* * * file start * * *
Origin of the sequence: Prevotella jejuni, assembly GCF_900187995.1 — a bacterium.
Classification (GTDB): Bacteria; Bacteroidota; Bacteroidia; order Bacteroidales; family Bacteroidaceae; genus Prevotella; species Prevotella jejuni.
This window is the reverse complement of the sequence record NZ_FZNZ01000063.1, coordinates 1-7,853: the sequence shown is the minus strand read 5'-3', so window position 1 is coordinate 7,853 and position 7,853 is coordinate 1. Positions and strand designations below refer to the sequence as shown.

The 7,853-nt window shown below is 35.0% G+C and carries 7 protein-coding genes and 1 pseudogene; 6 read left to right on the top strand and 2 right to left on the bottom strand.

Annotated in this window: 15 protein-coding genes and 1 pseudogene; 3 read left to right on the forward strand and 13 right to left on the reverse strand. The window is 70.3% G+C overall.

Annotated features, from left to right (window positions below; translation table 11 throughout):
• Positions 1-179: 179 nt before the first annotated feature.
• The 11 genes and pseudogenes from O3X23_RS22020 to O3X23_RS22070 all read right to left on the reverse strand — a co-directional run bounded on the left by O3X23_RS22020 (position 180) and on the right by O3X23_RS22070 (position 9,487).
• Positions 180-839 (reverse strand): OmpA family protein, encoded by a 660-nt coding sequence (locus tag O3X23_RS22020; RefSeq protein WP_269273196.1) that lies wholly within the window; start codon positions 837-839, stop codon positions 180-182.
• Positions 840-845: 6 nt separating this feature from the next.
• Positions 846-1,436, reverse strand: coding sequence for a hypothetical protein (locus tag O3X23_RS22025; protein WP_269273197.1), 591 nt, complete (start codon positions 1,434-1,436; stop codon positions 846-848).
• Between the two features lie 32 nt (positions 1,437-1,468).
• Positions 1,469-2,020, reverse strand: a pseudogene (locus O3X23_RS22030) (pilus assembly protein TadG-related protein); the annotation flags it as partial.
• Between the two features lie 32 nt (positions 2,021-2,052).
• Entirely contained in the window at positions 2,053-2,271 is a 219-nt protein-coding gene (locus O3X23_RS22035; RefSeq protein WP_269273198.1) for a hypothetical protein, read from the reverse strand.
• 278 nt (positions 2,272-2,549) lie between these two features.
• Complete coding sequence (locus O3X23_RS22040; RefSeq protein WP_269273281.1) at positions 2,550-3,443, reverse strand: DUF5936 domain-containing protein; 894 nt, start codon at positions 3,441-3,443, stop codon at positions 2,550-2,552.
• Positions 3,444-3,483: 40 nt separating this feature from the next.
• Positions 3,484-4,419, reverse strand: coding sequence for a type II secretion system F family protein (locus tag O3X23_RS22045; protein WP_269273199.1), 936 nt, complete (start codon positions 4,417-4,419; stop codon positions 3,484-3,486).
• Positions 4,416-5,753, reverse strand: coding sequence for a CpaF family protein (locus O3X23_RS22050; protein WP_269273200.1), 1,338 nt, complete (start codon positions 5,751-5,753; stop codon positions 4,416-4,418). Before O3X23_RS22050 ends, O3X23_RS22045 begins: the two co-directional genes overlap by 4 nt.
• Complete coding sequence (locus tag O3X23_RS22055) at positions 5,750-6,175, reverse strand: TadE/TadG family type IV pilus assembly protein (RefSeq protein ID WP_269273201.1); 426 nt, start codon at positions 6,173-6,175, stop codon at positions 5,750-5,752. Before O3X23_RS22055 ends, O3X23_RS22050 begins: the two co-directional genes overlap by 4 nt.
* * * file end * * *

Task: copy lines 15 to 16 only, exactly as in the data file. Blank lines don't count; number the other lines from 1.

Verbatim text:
• Entirely contained in the window at positions 2,053-2,271 is a 219-nt protein-coding gene (locus O3X23_RS22035; RefSeq protein WP_269273198.1) for a hypothetical protein, read from the reverse strand.
• 278 nt (positions 2,272-2,549) lie between these two features.